The Joining Hands initiative specifically emphasizes partnership among the nine presbyteries that have been matched with countries around the world. The program’s mission is to build bridges of solidarity between coalitions of churches in the United States and networks of overseas churches, grassroots groups, and non-governmental organizations. The presbyteries are encouraged to follow the lead of their international partners in setting a focus for the partnership.
“We spent two years studying globalization, Peru, economic concerns,” explains Ellie Stock, pastor of the Northminster Church in St. Louis, Mo., and part of the Joining Hands Giddings-Lovejoy team. At the end of that time the partners in Peru decided to focus on issues of environmental justice, specifically surrounding the mountain town of La Oroya.
La Oroya has been listed for the past two years as one of the most polluted places on the planet, according to the Blacksmith Institute, an environmental advocacy group. This fall CNN is set to feature La Oroya in its “Planet in Peril” series. La Oroya’s pollution has also been the subject of stories in Time magazine, Christianity Today, and PBS.
Though the town is nestled in the Andes Mountains, it is surrounded by a moonscape of barren hillsides cut by the flow of the brick red Mantaro River. But the problem is not a visual blight on the landscape. The problem is the blight facing La Oroya’s people. More than 97% percent of the children have what are universally considered dangerously high levels of lead in their blood. The apparent source of the pollution is a poly-metallic smelter1 under the control of the U.S. Renco Group.
When the Giddings-Lovejoy Presbytery began working on issues of environmental justice with their Peruvian partners, they didn’t know the specifics regarding the issues in La Oroya. What they also didn’t know was that within their presbytery The Renco Group had another poly-metallic smelter right in their own backyard.2 The uniqueness of their shared situation added a poignant dimension to the growing international relationship.
The town of Herculaneum, Missouri, outside of St. Louis, was found to have dangerously high levels of lead in the blood of its children, with a quarter of those under age 6 having lead poisoning, according to a 2002 report done by the State Department of Health and Senior Services.3 In Herculaneum, Doe Run, a subsidiary of the Renco Group, had been pressured to pay millions of dollars in clean-up costs to improve the quality of life for the surrounding residents.4
After discovering that their partners in the U.S. also suffered from the effects of Doe Run’s pollution, a delegation from La Oroya came to America. “Where is the smoke?,” they asked. If you can fix it here, it is not a question of technology. It is a question of willpower,” says Conrado Olivera Alcocer, executive director of Joining Hands in Peru.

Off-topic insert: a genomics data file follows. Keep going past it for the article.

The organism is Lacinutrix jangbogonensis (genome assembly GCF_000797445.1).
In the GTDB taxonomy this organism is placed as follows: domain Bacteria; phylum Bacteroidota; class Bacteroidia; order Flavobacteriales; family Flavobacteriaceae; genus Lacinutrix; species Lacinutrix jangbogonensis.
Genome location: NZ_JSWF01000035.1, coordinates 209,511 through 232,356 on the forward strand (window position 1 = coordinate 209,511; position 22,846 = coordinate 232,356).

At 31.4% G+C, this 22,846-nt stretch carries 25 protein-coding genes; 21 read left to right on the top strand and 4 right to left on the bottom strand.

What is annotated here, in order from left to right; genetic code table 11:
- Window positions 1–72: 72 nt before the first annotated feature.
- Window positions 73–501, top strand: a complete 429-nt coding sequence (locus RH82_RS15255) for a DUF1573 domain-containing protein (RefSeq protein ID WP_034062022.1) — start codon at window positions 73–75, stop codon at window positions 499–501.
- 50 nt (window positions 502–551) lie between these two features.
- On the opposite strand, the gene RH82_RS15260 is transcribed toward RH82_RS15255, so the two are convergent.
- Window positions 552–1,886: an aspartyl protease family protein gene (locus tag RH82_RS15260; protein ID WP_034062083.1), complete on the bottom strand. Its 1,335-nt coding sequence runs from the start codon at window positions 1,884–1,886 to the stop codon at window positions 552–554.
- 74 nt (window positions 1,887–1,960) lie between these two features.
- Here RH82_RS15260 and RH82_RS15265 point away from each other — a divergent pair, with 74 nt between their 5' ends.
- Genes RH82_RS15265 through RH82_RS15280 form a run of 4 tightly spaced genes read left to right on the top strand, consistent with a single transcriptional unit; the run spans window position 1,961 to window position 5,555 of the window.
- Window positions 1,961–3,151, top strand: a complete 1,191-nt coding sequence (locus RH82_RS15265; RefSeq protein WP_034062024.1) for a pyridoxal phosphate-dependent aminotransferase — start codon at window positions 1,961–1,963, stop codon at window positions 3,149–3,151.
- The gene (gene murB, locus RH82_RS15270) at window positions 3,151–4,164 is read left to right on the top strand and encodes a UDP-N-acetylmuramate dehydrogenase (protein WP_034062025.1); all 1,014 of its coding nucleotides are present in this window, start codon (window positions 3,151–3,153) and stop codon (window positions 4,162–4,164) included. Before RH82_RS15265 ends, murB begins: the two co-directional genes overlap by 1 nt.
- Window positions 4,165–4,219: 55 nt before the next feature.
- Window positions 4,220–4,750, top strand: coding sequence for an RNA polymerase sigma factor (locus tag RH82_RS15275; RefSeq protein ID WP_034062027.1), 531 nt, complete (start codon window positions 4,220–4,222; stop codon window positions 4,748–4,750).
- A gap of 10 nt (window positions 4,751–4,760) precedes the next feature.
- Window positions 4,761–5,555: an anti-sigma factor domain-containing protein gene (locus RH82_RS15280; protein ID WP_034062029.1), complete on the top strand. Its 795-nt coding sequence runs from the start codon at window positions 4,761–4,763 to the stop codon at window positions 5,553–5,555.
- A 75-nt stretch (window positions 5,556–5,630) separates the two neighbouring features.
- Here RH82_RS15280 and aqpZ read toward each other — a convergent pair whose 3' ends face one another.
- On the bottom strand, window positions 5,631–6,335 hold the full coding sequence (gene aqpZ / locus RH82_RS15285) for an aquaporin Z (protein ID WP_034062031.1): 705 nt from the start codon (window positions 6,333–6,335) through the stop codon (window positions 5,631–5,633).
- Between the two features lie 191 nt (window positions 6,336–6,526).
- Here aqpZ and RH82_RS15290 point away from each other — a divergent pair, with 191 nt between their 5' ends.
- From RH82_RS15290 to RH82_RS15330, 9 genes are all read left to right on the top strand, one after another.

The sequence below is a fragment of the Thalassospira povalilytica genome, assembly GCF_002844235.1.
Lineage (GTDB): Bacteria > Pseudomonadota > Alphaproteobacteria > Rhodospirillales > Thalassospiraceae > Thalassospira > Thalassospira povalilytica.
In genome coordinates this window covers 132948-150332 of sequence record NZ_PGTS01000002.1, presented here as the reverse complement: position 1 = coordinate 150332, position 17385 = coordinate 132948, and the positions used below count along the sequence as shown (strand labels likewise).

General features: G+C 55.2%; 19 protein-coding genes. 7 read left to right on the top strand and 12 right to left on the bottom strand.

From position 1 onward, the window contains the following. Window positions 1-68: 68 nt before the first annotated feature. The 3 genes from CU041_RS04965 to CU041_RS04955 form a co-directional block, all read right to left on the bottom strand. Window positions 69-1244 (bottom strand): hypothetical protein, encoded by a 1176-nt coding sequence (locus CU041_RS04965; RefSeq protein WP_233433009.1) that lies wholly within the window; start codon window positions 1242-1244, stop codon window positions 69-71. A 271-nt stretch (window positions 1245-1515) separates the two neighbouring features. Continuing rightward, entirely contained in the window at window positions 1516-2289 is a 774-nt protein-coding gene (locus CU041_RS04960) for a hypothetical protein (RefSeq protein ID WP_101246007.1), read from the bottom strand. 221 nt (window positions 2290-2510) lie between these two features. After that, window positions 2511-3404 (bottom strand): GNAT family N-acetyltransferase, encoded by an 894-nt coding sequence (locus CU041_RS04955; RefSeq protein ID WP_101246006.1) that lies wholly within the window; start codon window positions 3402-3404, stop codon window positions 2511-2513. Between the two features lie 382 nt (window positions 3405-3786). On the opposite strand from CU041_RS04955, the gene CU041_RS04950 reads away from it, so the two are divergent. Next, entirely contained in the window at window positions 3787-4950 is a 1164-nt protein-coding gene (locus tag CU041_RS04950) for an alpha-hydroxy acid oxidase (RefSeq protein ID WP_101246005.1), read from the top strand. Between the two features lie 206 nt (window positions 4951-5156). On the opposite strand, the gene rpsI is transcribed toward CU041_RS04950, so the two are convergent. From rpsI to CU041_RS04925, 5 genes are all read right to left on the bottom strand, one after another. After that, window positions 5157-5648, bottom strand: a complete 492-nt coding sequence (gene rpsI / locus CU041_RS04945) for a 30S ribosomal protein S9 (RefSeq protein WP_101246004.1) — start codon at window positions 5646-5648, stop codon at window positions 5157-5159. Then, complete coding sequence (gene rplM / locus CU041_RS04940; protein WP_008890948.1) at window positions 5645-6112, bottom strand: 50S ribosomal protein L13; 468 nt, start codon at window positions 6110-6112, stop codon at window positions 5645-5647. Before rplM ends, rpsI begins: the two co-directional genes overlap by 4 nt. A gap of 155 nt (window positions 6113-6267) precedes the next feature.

“It has been a synergistic kind of partnership, with both sides working on the same issue,” Ellie Stock remarks about the partnership. “The contamination issues that exist in the world bring us closer together and allow us to know that we identify with each other because we have the same issues of contamination in our own communities both here and there,” adds Olivera Alcocer.
Though the plant in La Oroya has been in operation since 1922, it reportedly was not purchased by the Renco Group (under the Doe Run Corporation) until 19975, with the understanding that the U.S. company would begin to modernize its operations.6 In 2007, after mounting pressure against the operations in La Oroya, Doe Run Peru was separated from the Doe Run Corporation in Missouri, but both remain wholly owned subsidiaries of the Renco Group.7
“Our greatest concern is regarding the effects that the lead and other metals have on children, specifically brain damage, mental retardation, and attention deficit problems,” says Olivera Alcocer. “All environmental contamination is the responsibility of the one contaminating,” suggests Olivera Alcocer “but also of the entire world to care about the issue and to bring pressure for change.”
“Remember the scare over the lead poisoning of the toys from China?” asks Ellie Stock. In La Oroya it is not just toys. “The children are immersed in this 24/7 and they can’t just take it back or throw it away,” she points out. “None of us would put up with that for even an hour in this country,” says Stock. As people of faith we are called to act against issues of injustice, just as the Hebrew prophets who demanded justice.”
Erin Dunigan is a free-lance writer and photographer based in southern California.
4Op. cit. motherjones
6Op. cit. latimes.